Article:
Lesson 2

Reading From a Sequential File

Reading From a Sequential File

Welcome back! You've already learned how to create and write to a sequential file in COBOL. Now, it's time to take the next step: reading from a sequential file. This lesson is crucial because it allows you to retrieve and utilize stored data, which is a fundamental aspect of building dynamic applications, especially in sectors like finance, where data retrieval is frequent.

What You'll Learn

In this lesson, you will learn how to read records from an existing sequential file in COBOL. Understanding how to read files will help you build applications that can interact with stored data, enabling you to view, process, and analyze the information.

Let's consider this simple file with two customer details:

Plain text
1John Doe 1234567890 2John Smith 1111111111

Here's a glimpse of the code you'll be working with:

1IDENTIFICATION DIVISION. 2PROGRAM-ID. ReadFromFile. 3ENVIRONMENT DIVISION. 4INPUT-OUTPUT SECTION. 5 6FILE-CONTROL. 7 SELECT InputFile ASSIGN TO 'accounts.dat' 8 ORGANIZATION IS LINE SEQUENTIAL. *> Since each record is in a new line 9 10DATA DIVISION. 11FILE SECTION. 12FD InputFile. 1301 InputRecord. 14 05 Customer-Name PIC X(30). 15 05 Account-Number PIC 9(10). 16 17WORKING-STORAGE SECTION. 1801 WS-EOF PIC X VALUE 'N'. 19 20PROCEDURE DIVISION. 21 OPEN INPUT InputFile. 22 PERFORM UNTIL WS-EOF = 'Y' 23 READ InputFile INTO InputRecord 24 AT END 25 MOVE 'Y' TO WS-EOF 26 DISPLAY "End of file reached." 27 NOT AT END 28 DISPLAY "Customer Name: " Customer-Name 29 DISPLAY "Account Number: " Account-Number 30 END-READ 31 END-PERFORM 32 CLOSE InputFile. 33 STOP RUN.

The output of the code will be:

Plain text
1Customer Name: John Doe 2Account Number: 1234567890 3Customer Name: John Smith 4Account Number: 1111111111 5End of file reached.

Let's analyze the code snippet:

  1. First, we use FILE-CONTROL to define the file we want to read from. We specify the file name accounts.dat and set the organization as LINE SEQUENTIAL, since the file contains records separated by new lines. Note, that similarly you can use the LINE SEQUENTIAL organization if you want to write each record on a new line.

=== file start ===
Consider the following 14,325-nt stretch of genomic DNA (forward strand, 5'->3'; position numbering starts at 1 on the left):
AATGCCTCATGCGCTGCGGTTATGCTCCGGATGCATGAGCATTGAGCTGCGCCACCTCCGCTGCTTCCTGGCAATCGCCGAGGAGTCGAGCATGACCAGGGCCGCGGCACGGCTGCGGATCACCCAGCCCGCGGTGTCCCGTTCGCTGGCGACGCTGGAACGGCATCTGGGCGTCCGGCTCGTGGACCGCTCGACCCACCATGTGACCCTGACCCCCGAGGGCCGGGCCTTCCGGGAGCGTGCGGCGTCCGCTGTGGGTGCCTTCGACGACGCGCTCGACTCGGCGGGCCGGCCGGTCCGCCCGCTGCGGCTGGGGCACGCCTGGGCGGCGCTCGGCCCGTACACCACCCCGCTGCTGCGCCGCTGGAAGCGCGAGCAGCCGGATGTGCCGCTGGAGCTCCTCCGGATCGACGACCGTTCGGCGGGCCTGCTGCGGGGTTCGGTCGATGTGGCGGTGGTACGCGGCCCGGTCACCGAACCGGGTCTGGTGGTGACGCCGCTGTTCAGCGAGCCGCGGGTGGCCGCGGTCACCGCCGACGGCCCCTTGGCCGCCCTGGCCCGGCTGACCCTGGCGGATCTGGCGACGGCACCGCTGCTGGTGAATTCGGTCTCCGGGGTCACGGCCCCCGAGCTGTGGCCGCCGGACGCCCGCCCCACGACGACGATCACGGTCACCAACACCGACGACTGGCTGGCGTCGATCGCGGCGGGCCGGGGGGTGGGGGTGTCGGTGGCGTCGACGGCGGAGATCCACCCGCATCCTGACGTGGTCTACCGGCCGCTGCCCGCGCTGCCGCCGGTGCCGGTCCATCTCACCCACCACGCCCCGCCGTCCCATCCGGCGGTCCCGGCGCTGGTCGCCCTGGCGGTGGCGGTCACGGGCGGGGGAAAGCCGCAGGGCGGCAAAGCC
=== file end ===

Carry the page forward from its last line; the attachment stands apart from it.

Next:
2. In the DATA DIVISION FILE SECTION, we define the file structure using FD InputFile InputRecord. We specify the fields Customer-Name and Account-Number.
  3. We define a working storage variable WS-EOF to check if we have reached the end of the file.
  4. Next, we move to the PROCEDURE DIVISION. We open the file using OPEN INPUT InputFile.
  5. We use a PERFORM UNTIL loop to read the file until we reach the end of the file. We read the file using READ InputFile INTO InputRecord.
  6. If we reach the end of the file (When AT END returns true), we set WS-EOF to 'Y' and display a message. If we haven't reached the end of the file, we display the customer name and account number.

Finally, we close the file using CLOSE InputFile and stop the program using STOP RUN.

Why It's Important

Being able to read from files is essential for any COBOL programmer. Whether you’re working in banking, retail, or any data-driven industry, you need to know how to access and read data from files. By mastering this skill, you will be able to:

  • Retrieve and display stored data
  • Process and analyze information read from files
  • Perform operations like data validation, updates, and reporting

This ability to read data complements your existing skill in writing to a file, thereby making you proficient in handling both ends of the file management process.

Excited to get started? Let's jump into the practice section and get some hands-on experience with reading from a sequential file in COBOL!

Enjoy this lesson? Now it's time to practice with Cosmo!

Practice is how you turn knowledge into actual skills.